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Near-Forgotten Indonesian Dishes

Near-Forgotten Indonesian Dishes


More than 17,000 islands of various sizes lay across the archipelago, and within them are countless traditional dishes that we have yet to discover. In this modern era, common people like you and I tend to go for something that’s more immediate and practical to get a hold of – such as food from the mini-market next door or from restaurants and cafes. This unfortunate habit has resulted in the oversight of some authentic local treats, thus driving these them to extinction. With that in mind, we believe it’s high time that we bring to light a number of delicacies that you should be familiar with.

Thiwul Ayu
Mainly made from cassava and topped with grated coconut and palm sugar, this sweet delight is pretty difficult to come by nowadays. One of a handful of ways that you can obtain it is to make your way to Imogiri in Yogyakarta and pay a visit to Thiwul Ayu Mbok Sum.

Sayur Babanci
One of the major reasons why general folks are oblivious of the existence of Sayur Babanci is its availability – or lack of, that is. What makes this Betawi dish so rare to come across is the hard-to-find herbs that are necessary to make it. With beef, coconut meat, and coconut milk its main ingredients, Sayur Babanci can sometimes be found in the houses of Betawi natives during the Eid festivities.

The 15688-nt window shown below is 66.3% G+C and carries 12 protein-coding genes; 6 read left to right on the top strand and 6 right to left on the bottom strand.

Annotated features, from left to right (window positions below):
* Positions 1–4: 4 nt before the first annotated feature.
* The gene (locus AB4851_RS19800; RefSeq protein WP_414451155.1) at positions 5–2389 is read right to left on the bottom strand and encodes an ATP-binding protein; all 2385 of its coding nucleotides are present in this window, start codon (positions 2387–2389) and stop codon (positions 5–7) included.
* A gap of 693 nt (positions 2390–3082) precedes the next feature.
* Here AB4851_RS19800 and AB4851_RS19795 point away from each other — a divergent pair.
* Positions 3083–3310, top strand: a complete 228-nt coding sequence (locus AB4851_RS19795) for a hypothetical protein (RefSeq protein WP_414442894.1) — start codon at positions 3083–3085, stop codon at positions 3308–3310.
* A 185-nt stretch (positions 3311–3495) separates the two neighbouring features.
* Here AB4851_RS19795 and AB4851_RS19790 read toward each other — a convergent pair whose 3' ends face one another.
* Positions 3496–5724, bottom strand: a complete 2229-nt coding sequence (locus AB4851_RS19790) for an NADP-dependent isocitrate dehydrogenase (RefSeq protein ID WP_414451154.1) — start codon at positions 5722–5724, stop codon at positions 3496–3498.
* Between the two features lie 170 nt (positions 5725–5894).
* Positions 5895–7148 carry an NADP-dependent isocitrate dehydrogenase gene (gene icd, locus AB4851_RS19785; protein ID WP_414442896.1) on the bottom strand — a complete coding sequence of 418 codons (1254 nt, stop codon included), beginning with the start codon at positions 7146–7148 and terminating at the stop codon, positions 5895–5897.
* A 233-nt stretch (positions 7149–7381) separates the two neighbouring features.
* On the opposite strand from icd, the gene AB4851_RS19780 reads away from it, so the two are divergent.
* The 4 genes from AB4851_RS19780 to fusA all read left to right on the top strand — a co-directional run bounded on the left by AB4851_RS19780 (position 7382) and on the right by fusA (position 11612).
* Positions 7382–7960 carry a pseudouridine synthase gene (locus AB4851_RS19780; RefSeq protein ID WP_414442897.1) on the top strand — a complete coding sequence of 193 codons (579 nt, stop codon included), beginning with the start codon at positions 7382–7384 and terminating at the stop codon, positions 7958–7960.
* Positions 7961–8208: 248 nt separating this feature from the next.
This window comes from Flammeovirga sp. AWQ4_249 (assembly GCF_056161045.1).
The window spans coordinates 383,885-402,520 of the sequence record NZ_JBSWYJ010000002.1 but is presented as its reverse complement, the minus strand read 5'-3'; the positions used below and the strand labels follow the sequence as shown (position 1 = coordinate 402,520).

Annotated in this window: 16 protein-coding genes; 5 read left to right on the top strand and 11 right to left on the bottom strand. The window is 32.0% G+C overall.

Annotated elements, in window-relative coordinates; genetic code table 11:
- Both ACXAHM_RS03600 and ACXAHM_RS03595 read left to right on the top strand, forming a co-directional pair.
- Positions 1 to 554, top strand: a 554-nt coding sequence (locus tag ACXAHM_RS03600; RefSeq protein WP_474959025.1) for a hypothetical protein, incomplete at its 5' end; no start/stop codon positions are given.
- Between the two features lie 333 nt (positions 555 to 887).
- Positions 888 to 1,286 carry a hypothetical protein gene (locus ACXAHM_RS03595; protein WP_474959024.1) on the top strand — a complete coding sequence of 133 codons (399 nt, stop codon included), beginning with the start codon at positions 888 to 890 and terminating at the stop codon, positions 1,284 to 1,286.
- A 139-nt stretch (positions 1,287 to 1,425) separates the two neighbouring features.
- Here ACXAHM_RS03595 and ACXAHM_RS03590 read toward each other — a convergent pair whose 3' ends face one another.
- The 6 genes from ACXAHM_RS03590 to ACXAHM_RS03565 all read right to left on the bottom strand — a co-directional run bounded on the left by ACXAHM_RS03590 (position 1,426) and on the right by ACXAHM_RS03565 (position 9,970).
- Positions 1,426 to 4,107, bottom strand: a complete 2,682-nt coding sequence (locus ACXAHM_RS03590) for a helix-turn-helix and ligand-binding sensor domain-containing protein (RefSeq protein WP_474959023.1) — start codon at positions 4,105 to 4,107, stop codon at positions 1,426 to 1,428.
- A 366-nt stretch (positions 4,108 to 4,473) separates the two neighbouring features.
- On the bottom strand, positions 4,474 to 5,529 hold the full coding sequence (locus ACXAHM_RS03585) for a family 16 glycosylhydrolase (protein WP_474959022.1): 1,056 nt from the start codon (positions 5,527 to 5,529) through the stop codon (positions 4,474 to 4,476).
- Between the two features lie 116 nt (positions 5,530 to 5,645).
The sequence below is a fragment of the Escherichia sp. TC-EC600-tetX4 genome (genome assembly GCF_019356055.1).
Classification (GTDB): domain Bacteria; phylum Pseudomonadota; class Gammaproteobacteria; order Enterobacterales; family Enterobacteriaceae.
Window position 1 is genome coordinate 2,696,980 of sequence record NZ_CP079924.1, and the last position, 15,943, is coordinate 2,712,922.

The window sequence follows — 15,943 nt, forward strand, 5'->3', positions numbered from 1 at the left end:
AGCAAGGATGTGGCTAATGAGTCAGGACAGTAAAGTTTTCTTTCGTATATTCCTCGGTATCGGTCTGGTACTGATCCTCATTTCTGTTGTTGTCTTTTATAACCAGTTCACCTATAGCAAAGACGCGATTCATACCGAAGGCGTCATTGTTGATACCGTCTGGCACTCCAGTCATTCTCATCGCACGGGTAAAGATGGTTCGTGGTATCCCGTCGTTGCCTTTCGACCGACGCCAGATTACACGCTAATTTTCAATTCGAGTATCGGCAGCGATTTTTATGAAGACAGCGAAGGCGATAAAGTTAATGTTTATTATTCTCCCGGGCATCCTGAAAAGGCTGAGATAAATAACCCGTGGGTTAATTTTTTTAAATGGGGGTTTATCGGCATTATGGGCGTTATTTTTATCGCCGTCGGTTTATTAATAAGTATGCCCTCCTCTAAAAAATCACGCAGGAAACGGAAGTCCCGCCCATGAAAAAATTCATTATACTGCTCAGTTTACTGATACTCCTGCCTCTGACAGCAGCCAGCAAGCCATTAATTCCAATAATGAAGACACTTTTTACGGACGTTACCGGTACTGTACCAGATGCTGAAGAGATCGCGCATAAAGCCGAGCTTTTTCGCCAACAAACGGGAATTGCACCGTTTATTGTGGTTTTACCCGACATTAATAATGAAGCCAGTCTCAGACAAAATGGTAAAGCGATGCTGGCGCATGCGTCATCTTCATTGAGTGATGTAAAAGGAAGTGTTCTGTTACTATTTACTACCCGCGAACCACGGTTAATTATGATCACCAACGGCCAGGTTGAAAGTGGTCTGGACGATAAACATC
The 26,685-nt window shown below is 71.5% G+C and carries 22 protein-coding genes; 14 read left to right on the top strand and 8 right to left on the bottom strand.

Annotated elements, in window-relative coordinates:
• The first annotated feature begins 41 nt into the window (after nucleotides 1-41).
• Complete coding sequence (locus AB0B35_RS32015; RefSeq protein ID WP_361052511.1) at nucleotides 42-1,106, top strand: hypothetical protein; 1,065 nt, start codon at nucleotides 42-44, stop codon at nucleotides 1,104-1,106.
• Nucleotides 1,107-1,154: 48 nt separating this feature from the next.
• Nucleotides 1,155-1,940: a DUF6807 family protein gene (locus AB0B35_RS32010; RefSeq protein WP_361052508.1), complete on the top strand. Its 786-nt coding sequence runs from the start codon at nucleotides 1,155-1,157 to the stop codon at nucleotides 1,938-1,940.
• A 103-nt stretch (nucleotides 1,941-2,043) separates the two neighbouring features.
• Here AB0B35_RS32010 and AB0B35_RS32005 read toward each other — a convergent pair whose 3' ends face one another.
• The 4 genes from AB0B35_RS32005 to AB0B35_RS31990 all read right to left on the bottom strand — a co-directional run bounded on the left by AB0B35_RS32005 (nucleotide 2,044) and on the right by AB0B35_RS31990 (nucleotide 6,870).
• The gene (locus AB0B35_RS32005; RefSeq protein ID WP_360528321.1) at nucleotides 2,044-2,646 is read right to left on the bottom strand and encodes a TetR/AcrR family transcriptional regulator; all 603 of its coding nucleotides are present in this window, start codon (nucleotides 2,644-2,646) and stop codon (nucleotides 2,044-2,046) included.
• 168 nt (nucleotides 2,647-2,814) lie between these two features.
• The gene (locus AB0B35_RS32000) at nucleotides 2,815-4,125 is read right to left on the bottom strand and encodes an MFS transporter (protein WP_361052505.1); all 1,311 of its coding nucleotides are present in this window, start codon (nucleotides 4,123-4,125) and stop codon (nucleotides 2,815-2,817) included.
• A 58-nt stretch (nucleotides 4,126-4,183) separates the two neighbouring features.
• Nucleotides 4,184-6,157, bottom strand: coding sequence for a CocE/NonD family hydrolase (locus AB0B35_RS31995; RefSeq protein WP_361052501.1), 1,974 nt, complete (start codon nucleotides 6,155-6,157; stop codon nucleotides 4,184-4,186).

Kue Putu
Kue Putu (rice flour cake with palm sugar filling) pedlars would tout this sweet treat on the streets nearby my house almost every evening when I was a wee lad. Such a sight has become a rarity these days, especially in major cities such as Jakarta. One would have to visit a traditional marketplace or have a go at modernised versions of the snack to sample it.

Kue Clorot
Shaped like a spiral and wrapped in a coconut leaf, Kue Clorot consists of a mix of rice flour and palm sugar. What makes this sugary indulgence unique – apart from its scarcity in supply – is the way you eat it. By pushing the bottom end upwards without peeling off its wrapper, it will pop out at the other end.

Ongol-Ongol
One of my favourite snacks when I was growing up, this jelly-like nibble is produced using sago starch, palm sugar mix, and is topped with grated coconut on its exterior. The mere thought of its soft and chewy texture is enough to make my mouth water.


A die-hard fan of authentic Indonesian delights who loves the idea of travelling to the cradle of those enticing local treats. Yet, you might often find this young lad busy with his guitar – be it alone in his room or, sometimes, on stage.

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